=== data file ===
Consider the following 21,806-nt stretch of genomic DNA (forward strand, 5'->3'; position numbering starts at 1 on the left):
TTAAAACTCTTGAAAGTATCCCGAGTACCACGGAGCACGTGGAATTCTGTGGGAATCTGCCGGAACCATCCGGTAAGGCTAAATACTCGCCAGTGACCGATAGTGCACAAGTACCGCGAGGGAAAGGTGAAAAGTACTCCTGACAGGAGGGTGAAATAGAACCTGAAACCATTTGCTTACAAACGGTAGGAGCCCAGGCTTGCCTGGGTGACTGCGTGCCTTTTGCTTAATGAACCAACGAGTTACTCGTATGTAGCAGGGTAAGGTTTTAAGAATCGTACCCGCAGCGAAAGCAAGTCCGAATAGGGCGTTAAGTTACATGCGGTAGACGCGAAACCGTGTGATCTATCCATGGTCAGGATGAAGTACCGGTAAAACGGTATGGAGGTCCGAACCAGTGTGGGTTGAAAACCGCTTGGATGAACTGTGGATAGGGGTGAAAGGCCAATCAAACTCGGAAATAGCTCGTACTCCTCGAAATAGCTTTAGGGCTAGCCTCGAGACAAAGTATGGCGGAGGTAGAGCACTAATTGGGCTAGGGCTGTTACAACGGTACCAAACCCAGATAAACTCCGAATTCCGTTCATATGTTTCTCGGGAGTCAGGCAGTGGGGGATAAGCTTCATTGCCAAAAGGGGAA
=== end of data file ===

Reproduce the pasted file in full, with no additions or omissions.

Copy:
Consider the following 21,806-nt stretch of genomic DNA (forward strand, 5'->3'; position numbering starts at 1 on the left):
TTAAAACTCTTGAAAGTATCCCGAGTACCACGGAGCACGTGGAATTCTGTGGGAATCTGCCGGAACCATCCGGTAAGGCTAAATACTCGCCAGTGACCGATAGTGCACAAGTACCGCGAGGGAAAGGTGAAAAGTACTCCTGACAGGAGGGTGAAATAGAACCTGAAACCATTTGCTTACAAACGGTAGGAGCCCAGGCTTGCCTGGGTGACTGCGTGCCTTTTGCTTAATGAACCAACGAGTTACTCGTATGTAGCAGGGTAAGGTTTTAAGAATCGTACCCGCAGCGAAAGCAAGTCCGAATAGGGCGTTAAGTTACATGCGGTAGACGCGAAACCGTGTGATCTATCCATGGTCAGGATGAAGTACCGGTAAAACGGTATGGAGGTCCGAACCAGTGTGGGTTGAAAACCGCTTGGATGAACTGTGGATAGGGGTGAAAGGCCAATCAAACTCGGAAATAGCTCGTACTCCTCGAAATAGCTTTAGGGCTAGCCTCGAGACAAAGTATGGCGGAGGTAGAGCACTAATTGGGCTAGGGCTGTTACAACGGTACCAAACCCAGATAAACTCCGAATTCCGTTCATATGTTTCTCGGGAGTCAGGCAGTGGGGGATAAGCTTCATTGCCAAAAGGGGAA